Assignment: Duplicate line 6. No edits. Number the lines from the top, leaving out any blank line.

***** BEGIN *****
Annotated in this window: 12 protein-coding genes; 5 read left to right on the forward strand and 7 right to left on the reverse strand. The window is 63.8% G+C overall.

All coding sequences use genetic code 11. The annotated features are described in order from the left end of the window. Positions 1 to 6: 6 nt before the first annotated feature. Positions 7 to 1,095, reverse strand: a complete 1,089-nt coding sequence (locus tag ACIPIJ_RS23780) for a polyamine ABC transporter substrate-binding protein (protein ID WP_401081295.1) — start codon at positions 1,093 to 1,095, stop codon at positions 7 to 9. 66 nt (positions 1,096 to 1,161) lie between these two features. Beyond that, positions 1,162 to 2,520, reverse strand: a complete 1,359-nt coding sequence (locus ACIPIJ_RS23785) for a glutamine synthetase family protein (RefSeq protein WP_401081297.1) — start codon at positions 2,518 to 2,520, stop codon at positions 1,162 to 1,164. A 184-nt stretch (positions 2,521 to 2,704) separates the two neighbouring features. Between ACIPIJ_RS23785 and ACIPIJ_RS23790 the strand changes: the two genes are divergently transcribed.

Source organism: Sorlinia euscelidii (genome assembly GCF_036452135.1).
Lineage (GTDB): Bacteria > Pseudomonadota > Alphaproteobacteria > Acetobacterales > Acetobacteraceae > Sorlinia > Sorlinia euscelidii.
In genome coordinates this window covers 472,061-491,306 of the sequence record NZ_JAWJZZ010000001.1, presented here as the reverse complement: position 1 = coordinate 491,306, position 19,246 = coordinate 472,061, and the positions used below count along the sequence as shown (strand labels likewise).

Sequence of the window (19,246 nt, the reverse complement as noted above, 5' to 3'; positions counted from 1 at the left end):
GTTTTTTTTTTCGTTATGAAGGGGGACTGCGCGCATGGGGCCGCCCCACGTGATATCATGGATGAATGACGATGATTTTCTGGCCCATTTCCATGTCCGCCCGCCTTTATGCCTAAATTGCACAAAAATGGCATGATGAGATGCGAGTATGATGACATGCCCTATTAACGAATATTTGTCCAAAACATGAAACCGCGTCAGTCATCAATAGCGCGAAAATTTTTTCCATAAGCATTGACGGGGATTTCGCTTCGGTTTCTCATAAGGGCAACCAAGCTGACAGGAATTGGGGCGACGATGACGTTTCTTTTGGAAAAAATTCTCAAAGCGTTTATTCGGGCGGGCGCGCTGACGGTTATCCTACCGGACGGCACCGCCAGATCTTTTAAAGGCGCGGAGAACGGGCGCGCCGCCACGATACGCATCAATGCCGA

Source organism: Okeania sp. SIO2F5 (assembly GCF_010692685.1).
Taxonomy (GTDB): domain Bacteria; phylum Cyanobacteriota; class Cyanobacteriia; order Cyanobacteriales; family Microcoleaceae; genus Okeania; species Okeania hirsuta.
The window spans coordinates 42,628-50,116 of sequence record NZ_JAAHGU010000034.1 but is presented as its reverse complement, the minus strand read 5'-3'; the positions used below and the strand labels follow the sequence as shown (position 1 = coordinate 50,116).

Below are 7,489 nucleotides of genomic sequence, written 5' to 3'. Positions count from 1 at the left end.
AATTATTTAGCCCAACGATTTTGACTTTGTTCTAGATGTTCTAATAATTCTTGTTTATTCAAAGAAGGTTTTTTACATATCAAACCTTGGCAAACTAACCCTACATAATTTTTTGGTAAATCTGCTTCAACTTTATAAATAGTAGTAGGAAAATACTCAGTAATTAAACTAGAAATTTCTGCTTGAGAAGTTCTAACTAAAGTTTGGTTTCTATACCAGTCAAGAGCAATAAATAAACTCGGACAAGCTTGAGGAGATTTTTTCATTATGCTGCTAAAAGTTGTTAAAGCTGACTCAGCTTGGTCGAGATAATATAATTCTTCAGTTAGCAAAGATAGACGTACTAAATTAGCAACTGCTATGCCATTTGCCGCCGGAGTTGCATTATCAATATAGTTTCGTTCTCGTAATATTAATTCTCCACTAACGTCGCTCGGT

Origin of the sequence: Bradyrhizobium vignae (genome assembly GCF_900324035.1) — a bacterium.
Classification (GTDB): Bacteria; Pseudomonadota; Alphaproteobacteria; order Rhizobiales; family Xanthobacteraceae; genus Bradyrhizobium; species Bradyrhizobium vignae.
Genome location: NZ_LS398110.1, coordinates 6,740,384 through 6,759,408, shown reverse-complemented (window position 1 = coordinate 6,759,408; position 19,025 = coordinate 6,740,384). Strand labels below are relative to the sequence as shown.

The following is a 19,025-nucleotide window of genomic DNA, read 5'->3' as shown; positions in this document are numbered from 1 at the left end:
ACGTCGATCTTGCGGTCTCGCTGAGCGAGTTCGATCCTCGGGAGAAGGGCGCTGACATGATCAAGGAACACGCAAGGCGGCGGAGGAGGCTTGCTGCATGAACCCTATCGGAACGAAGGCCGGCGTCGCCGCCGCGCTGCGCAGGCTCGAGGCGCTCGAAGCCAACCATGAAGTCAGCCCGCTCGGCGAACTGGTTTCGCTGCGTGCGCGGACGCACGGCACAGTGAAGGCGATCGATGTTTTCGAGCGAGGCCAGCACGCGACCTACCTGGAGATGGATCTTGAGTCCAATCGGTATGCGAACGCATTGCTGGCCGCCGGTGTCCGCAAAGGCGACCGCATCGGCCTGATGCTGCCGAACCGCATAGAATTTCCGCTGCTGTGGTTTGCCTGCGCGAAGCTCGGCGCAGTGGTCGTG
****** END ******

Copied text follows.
Sequence of the window (19,246 nt, the reverse complement as noted above, 5' to 3'; positions counted from 1 at the left end):